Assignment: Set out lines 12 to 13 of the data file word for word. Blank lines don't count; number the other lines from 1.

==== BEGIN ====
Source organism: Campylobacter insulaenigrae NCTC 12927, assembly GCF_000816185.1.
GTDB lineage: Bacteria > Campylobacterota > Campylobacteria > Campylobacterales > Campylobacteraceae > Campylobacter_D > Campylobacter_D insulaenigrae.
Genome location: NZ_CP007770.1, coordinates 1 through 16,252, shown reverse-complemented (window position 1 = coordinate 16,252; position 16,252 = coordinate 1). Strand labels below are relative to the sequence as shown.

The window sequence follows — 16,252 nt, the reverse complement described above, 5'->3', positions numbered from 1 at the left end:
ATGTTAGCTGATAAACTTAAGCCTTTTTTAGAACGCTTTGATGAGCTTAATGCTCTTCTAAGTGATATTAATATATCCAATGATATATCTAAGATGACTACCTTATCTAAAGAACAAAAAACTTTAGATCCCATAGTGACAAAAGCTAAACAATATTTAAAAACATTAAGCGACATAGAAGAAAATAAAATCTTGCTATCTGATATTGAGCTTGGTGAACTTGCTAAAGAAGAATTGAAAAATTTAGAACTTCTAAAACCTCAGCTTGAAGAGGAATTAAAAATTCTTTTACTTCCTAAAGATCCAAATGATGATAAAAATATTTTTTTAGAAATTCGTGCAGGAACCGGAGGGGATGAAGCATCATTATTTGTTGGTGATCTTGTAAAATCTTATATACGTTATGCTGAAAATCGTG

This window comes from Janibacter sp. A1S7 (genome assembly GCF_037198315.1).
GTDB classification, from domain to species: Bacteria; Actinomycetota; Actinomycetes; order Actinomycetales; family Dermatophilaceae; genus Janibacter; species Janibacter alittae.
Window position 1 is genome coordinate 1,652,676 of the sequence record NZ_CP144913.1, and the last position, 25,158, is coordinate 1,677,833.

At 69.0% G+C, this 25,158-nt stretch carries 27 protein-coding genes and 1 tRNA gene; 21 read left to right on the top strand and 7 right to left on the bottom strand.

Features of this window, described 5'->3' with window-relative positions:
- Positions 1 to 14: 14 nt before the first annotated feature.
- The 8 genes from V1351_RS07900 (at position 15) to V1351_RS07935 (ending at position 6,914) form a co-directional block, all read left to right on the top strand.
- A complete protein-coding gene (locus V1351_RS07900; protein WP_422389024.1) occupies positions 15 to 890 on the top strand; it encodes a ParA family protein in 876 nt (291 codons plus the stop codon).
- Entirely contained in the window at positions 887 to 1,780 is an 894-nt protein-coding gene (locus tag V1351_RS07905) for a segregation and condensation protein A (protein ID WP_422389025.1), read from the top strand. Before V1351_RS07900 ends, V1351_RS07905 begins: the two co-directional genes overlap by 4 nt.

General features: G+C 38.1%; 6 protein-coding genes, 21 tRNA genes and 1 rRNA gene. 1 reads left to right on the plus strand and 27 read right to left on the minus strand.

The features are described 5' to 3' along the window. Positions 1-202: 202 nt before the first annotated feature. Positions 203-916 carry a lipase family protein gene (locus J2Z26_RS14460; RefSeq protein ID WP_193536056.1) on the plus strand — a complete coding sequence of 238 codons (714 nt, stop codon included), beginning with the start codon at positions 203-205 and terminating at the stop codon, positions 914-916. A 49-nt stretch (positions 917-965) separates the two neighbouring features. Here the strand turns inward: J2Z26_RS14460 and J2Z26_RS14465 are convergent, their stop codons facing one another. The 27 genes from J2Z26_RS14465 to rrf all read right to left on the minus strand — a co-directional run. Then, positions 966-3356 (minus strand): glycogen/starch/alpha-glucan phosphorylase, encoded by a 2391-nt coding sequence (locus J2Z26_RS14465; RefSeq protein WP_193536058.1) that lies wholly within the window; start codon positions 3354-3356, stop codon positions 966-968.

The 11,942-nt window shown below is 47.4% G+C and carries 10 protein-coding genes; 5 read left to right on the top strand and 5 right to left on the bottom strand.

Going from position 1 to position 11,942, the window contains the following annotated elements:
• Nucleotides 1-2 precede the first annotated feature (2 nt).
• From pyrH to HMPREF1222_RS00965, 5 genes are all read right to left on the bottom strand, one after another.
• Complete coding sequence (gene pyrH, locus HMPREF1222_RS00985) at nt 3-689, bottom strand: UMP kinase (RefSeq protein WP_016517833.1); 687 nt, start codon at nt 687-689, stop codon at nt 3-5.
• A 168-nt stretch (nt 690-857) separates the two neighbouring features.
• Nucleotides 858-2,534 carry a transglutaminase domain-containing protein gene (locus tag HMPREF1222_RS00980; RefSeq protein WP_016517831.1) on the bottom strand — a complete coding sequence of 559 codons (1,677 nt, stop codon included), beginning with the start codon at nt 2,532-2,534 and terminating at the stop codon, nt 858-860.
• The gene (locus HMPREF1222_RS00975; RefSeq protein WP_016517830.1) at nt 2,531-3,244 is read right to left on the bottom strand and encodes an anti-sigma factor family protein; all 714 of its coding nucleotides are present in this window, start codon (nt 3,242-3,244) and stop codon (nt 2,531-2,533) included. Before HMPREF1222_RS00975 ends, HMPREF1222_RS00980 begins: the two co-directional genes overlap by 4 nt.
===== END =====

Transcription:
- The 8 genes from V1351_RS07900 (at position 15) to V1351_RS07935 (ending at position 6,914) form a co-directional block, all read left to right on the top strand.
- A complete protein-coding gene (locus V1351_RS07900; protein WP_422389024.1) occupies positions 15 to 890 on the top strand; it encodes a ParA family protein in 876 nt (291 codons plus the stop codon).